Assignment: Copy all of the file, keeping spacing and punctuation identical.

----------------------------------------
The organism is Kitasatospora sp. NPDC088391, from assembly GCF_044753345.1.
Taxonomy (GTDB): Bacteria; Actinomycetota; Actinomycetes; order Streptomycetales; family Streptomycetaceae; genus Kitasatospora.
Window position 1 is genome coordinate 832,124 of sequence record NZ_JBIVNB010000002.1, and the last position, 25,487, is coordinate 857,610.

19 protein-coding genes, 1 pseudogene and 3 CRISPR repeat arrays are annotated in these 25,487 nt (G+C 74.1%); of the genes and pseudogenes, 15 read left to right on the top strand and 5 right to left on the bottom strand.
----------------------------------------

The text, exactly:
The organism is Kitasatospora sp. NPDC088391, from assembly GCF_044753345.1.
Taxonomy (GTDB): Bacteria; Actinomycetota; Actinomycetes; order Streptomycetales; family Streptomycetaceae; genus Kitasatospora.
Window position 1 is genome coordinate 832,124 of sequence record NZ_JBIVNB010000002.1, and the last position, 25,487, is coordinate 857,610.

19 protein-coding genes, 1 pseudogene and 3 CRISPR repeat arrays are annotated in these 25,487 nt (G+C 74.1%); of the genes and pseudogenes, 15 read left to right on the top strand and 5 right to left on the bottom strand.